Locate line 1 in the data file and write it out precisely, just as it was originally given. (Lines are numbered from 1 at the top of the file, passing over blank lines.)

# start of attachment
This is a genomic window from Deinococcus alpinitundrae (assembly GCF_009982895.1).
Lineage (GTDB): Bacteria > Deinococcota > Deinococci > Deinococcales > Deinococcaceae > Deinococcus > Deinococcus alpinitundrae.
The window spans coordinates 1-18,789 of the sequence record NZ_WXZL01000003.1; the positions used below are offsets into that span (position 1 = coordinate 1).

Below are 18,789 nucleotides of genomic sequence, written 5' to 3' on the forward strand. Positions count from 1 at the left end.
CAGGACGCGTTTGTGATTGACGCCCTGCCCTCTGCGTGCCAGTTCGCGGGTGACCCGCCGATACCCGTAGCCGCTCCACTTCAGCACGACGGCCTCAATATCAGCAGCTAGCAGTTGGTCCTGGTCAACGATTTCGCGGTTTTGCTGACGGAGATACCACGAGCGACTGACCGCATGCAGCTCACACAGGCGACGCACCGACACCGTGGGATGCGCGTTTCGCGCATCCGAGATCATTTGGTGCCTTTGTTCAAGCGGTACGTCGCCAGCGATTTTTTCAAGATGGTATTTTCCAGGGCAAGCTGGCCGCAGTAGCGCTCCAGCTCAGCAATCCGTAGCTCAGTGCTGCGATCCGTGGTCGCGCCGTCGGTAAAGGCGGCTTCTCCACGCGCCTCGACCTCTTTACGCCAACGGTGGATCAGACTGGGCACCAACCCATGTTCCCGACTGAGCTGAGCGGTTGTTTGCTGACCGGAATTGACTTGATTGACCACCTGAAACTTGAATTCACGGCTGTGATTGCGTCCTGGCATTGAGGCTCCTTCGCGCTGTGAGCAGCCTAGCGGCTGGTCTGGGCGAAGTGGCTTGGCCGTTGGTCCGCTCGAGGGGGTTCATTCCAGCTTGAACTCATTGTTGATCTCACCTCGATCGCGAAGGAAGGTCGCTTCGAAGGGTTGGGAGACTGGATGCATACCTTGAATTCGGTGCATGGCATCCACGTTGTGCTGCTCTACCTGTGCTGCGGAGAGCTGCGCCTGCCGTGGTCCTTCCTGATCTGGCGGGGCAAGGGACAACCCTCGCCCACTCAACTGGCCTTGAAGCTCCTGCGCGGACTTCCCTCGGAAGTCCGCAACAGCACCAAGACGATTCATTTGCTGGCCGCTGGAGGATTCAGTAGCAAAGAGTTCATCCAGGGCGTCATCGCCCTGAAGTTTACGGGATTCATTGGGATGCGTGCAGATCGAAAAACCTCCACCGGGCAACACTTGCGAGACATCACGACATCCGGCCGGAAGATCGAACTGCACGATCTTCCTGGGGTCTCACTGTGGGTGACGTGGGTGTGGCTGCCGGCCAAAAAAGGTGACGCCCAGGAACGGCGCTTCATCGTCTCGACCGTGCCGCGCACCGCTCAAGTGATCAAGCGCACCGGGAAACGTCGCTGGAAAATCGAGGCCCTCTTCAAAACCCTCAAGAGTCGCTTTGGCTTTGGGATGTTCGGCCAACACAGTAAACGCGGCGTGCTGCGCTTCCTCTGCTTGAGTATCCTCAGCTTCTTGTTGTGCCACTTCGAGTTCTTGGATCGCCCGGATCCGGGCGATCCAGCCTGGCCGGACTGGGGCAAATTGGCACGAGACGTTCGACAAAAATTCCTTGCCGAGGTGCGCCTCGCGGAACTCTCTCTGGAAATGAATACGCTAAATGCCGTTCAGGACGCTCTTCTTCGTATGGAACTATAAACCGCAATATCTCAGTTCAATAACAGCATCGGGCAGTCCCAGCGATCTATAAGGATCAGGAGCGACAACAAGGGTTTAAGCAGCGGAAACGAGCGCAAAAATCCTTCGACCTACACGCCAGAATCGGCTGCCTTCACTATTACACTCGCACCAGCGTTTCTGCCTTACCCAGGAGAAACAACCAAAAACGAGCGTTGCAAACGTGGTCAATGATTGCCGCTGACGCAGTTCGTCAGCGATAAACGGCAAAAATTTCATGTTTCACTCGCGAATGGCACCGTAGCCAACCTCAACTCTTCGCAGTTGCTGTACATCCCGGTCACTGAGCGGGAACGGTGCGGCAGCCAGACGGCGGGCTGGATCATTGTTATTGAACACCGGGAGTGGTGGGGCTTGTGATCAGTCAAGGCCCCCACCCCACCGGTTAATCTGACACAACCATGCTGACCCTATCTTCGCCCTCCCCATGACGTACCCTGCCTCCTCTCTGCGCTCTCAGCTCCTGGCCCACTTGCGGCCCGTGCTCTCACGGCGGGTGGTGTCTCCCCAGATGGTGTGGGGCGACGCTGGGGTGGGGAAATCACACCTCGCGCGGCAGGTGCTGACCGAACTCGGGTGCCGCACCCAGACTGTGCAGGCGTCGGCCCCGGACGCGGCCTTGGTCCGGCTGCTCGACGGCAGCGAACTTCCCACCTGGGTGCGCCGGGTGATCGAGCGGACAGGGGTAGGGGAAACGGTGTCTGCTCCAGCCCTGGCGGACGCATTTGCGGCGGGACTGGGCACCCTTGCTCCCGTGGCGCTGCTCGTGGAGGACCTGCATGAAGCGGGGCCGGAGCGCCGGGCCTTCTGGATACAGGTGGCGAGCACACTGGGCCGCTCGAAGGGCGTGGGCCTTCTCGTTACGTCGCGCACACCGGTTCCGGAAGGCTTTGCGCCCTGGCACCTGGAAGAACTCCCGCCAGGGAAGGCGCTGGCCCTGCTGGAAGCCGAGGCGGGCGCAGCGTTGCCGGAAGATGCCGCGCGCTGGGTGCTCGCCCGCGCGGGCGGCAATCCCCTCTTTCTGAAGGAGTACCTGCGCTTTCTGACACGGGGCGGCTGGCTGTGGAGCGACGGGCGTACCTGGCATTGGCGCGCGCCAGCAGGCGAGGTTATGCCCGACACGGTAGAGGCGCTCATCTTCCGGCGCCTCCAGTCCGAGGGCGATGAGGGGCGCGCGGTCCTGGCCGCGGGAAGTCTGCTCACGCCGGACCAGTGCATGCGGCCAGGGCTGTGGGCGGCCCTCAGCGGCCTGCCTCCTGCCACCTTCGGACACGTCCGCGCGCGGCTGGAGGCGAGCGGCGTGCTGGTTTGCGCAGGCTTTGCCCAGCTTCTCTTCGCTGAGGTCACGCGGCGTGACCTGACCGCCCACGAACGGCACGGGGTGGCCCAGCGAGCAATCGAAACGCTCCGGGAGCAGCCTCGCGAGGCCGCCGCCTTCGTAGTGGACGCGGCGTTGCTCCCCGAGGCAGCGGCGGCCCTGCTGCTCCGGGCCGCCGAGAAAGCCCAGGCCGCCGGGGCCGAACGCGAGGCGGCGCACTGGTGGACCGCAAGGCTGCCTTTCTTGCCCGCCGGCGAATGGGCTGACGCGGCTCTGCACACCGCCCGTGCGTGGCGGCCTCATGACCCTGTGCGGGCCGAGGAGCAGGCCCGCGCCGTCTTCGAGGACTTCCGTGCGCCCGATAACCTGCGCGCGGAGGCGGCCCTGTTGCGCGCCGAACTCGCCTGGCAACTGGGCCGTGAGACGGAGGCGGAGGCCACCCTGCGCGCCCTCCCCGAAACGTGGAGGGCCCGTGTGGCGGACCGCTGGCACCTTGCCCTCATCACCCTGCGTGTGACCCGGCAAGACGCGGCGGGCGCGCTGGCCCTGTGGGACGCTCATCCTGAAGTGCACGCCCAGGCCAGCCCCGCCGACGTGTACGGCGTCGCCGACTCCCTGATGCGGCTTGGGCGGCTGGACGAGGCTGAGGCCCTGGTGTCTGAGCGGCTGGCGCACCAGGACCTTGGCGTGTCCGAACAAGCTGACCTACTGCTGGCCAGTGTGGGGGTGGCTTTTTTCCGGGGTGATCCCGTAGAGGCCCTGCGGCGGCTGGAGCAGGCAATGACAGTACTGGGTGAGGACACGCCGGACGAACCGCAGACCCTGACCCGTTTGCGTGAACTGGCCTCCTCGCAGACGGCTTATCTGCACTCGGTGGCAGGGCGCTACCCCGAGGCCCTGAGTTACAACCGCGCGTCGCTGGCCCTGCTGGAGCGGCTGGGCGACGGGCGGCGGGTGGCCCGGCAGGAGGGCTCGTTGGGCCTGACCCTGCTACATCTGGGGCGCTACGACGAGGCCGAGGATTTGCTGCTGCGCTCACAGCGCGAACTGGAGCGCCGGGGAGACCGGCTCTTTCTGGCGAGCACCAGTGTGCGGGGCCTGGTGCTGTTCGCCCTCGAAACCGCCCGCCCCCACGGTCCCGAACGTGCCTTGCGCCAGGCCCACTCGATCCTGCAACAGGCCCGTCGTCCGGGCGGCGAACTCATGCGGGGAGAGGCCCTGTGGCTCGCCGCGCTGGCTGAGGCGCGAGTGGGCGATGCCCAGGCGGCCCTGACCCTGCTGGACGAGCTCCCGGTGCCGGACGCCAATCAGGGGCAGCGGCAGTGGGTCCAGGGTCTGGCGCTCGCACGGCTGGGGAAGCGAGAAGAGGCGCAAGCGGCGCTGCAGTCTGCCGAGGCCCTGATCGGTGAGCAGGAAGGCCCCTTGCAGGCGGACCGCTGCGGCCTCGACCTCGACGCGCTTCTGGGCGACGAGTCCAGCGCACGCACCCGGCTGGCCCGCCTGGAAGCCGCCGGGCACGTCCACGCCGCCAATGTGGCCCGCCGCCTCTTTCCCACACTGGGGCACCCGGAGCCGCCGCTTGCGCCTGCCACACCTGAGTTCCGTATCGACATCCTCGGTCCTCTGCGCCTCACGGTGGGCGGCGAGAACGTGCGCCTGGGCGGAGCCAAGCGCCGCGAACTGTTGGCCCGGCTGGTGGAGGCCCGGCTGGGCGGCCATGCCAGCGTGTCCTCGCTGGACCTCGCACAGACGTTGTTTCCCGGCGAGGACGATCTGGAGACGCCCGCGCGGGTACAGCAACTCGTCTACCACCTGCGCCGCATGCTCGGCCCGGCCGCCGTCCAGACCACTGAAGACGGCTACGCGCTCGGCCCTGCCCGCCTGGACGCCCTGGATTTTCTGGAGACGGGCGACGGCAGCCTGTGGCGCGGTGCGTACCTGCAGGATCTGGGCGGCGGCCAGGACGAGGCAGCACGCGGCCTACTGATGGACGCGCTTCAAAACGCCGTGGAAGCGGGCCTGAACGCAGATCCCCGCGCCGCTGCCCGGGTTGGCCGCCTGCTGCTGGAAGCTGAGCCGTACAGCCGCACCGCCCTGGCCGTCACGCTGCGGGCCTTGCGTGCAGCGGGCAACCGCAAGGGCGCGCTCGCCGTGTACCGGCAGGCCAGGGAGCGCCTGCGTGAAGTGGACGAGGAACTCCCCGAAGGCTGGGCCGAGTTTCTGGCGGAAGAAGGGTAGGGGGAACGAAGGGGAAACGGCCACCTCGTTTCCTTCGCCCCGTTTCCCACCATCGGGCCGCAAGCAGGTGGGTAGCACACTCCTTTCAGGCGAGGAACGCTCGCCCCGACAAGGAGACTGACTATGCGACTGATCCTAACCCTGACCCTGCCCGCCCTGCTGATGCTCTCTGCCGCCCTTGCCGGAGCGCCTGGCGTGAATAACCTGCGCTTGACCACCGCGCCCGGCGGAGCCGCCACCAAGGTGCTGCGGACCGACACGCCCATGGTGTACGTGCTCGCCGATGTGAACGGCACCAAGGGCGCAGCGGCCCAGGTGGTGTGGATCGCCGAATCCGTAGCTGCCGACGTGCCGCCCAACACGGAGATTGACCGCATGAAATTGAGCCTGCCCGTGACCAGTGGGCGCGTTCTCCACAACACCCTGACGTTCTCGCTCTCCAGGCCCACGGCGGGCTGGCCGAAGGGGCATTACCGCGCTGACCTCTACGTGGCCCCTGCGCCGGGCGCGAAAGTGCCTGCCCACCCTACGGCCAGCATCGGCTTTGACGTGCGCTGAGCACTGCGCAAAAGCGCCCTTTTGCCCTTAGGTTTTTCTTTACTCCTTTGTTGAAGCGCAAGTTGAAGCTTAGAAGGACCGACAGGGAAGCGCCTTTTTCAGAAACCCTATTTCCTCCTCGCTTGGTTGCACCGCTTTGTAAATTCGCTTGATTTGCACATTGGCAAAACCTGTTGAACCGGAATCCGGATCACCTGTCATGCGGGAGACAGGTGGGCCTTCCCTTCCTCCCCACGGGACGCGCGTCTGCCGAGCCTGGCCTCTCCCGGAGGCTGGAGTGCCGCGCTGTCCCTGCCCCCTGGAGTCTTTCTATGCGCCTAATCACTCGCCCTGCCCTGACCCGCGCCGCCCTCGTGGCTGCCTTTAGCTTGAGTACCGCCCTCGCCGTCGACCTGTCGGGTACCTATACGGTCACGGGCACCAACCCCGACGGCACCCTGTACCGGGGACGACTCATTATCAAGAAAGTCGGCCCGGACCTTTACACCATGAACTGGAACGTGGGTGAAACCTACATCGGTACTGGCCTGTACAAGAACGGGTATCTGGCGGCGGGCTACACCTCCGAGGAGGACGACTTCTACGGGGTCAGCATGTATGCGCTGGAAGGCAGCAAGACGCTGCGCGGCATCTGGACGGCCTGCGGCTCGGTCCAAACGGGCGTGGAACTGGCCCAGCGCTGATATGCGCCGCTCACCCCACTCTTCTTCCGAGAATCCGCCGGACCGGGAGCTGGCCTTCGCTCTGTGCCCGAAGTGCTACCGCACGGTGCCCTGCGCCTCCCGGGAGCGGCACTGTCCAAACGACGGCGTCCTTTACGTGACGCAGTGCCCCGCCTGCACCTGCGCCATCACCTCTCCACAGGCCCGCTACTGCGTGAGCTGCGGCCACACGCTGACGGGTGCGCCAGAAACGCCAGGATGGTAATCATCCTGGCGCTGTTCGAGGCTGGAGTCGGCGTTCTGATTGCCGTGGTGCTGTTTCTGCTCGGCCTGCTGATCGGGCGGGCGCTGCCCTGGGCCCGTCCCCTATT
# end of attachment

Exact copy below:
This is a genomic window from Deinococcus alpinitundrae (assembly GCF_009982895.1).